So many of us have to make decisions that define who we are and what we believe in. It's that moment when we arrive at the crossroads of choosing between toeing the line for the wrong reasons or doing the right thing because it's the right thing to do, period.

Billionaire Warren Buffett, CEO of Berkshire Hathaway, understood this premise by calling integrity the most important hiring trait you want in an employee. Buffett said: 

We look for three things when we hire people. We look for intelligence, we look for initiative or energy, and we look for integrity. And if they don't have the latter, the first two will kill you, because if you're going to get someone without integrity, you want them lazy and dumb.

Another billionaire, the late Jon Huntsman, Sr., who grew his chemical company from scratch to a $12 billion enterprise, attributes integrity to his success. He wrote in his bestselling book Winners Never Cheat: Even in Difficult Times that the difference between the unsuccessful, the temporarily successful, and those who become and remain successful is character.

Finding someone with integrity and character

Let's face it, we're in an age of increasing polarization and social upheaval, even in business, where the gender pay gap, while narrowing, still persists and value and dignity for other human beings are slowly becoming extinct.

And while blatant sexual harassment has declined since the #MeToo movement began, research reported in Harvard Business Review suggests that workplaces may be seeing a "backlash effect," or an increase in hostility toward women.

Yes, we need to pump the atmosphere with more integrity. With the virtuous trait in short supply, hiring people dangerously close to Buffett's "dumb and lazy" scale may have an adverse effect on the growth of the businesses we lead.

To avert disaster, consider assessing and observing job candidates, new hires, and employees in a probationary period for these integrity behaviors on display:

1. Do they communicate openly?

A person of integrity knows that open and honest communication is not only the ethical thing to do; it's what builds trust and increases value, so work gets done efficiently, and without barriers or politics.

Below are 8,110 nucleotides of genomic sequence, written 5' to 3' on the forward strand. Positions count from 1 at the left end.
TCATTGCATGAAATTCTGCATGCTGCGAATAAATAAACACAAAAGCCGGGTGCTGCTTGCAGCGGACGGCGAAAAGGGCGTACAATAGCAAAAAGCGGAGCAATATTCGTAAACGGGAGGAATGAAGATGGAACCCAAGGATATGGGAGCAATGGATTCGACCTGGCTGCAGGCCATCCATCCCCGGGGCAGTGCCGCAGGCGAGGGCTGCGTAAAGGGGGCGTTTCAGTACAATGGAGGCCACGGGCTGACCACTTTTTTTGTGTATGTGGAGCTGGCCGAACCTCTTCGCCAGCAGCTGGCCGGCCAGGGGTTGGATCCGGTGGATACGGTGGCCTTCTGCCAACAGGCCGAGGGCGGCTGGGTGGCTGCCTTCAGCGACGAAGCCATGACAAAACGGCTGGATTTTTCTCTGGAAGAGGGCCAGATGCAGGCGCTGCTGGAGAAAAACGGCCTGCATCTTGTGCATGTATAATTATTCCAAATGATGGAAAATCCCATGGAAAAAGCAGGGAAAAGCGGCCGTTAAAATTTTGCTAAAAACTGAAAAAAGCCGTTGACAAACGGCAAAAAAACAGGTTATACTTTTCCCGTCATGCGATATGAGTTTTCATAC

2. Do they practice what they preach?

Do they follow through on their promises or commitments? People walking in integrity deliver on their word and set a good example for others to do the same.

3. Do they display a positive attitude?

Take an unhappy customer or a disgruntled co-worker, for example. High integrity in a colleague will show up by staying calm and positive during tough conversations; it also shows up with firmness and boundaries to set limits on people during spiraling disagreements and unhealthy conflict.

4. Do their actions match their words?

How would you feel if, every day, your colleague said what he meant, stayed true to himself, and behaved in accordance with this? Chances are you'd quickly trust the judgments and decisions of that person because his actions are consistent with his words. This works wonders in environments with heavy people-collaboration.

5. Do they hold themselves accountable?

People operating on integrity hold themselves accountable not just to their superiors but also to their peers and fellow coworkers. They treat everyone fairly and with respect and dignity, regardless of another person's identity or standing in the organization.

Published on: Aug 26, 2019
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